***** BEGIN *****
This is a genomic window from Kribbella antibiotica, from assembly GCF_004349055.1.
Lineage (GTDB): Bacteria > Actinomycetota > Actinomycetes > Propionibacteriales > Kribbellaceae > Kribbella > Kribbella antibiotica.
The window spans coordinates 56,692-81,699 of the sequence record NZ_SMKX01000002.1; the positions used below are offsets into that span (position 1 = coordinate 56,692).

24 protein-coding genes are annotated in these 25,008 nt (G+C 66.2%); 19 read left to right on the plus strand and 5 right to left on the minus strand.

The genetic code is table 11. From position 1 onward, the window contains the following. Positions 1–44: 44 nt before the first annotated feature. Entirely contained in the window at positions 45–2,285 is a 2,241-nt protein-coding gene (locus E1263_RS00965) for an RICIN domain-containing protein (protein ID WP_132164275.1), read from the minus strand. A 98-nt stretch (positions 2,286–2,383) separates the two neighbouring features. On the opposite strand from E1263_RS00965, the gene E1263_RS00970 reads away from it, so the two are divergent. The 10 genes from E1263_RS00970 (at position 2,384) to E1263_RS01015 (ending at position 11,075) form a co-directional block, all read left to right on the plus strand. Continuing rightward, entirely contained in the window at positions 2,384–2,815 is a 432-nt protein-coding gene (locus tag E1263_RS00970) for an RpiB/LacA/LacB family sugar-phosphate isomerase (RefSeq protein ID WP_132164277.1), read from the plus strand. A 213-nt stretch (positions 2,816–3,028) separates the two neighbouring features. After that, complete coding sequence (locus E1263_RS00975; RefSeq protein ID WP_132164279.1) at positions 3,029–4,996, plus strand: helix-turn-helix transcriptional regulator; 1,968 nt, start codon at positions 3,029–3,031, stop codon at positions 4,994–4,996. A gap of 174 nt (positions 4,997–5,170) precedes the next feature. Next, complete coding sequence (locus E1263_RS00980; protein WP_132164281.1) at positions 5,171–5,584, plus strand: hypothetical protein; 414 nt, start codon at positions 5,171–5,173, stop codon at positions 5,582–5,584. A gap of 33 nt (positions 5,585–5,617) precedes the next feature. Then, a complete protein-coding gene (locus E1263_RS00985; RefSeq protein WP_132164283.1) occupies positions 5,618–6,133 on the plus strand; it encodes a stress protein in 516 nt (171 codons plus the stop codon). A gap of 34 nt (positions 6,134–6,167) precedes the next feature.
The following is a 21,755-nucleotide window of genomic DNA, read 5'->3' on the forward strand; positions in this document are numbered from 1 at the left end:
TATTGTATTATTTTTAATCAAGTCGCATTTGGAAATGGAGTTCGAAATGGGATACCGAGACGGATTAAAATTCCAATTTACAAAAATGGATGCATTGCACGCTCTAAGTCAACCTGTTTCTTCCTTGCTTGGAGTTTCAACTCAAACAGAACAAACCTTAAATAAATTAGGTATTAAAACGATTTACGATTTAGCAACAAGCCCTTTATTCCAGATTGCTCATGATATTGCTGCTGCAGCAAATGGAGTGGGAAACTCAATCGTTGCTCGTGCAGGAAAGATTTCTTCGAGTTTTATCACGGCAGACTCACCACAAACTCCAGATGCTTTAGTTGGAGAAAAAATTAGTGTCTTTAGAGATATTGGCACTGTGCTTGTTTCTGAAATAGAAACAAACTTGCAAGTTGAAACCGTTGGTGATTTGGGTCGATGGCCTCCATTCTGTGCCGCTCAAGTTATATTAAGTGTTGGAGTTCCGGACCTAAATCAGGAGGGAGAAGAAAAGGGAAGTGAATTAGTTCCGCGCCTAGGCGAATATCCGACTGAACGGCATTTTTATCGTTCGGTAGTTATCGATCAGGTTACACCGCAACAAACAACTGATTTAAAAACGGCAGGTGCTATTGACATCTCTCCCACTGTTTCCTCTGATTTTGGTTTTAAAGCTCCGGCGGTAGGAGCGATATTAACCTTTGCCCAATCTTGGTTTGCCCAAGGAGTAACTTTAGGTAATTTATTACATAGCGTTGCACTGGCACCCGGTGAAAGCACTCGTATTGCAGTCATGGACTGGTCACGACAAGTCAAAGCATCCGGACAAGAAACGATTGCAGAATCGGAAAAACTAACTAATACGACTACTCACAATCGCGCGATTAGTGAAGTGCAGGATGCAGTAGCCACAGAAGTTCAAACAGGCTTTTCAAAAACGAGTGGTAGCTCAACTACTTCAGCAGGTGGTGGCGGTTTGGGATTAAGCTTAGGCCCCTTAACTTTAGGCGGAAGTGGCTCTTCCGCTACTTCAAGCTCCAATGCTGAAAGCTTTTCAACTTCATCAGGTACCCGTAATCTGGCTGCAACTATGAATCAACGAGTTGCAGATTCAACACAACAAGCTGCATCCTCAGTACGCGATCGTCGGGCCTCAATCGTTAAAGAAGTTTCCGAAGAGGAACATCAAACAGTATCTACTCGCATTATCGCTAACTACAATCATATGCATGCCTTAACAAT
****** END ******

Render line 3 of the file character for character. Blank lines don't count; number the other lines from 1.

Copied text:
The window spans coordinates 56,692-81,699 of the sequence record NZ_SMKX01000002.1; the positions used below are offsets into that span (position 1 = coordinate 56,692).